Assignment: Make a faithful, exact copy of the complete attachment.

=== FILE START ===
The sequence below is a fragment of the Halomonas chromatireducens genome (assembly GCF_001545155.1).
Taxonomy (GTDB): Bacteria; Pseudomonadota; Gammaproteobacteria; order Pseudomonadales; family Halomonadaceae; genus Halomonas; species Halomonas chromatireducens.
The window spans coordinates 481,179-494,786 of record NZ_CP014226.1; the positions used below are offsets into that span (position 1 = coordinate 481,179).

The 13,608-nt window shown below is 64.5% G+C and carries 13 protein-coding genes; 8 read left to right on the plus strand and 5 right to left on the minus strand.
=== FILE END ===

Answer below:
The sequence below is a fragment of the Halomonas chromatireducens genome (assembly GCF_001545155.1).
Taxonomy (GTDB): Bacteria; Pseudomonadota; Gammaproteobacteria; order Pseudomonadales; family Halomonadaceae; genus Halomonas; species Halomonas chromatireducens.
The window spans coordinates 481,179-494,786 of record NZ_CP014226.1; the positions used below are offsets into that span (position 1 = coordinate 481,179).

The 13,608-nt window shown below is 64.5% G+C and carries 13 protein-coding genes; 8 read left to right on the plus strand and 5 right to left on the minus strand.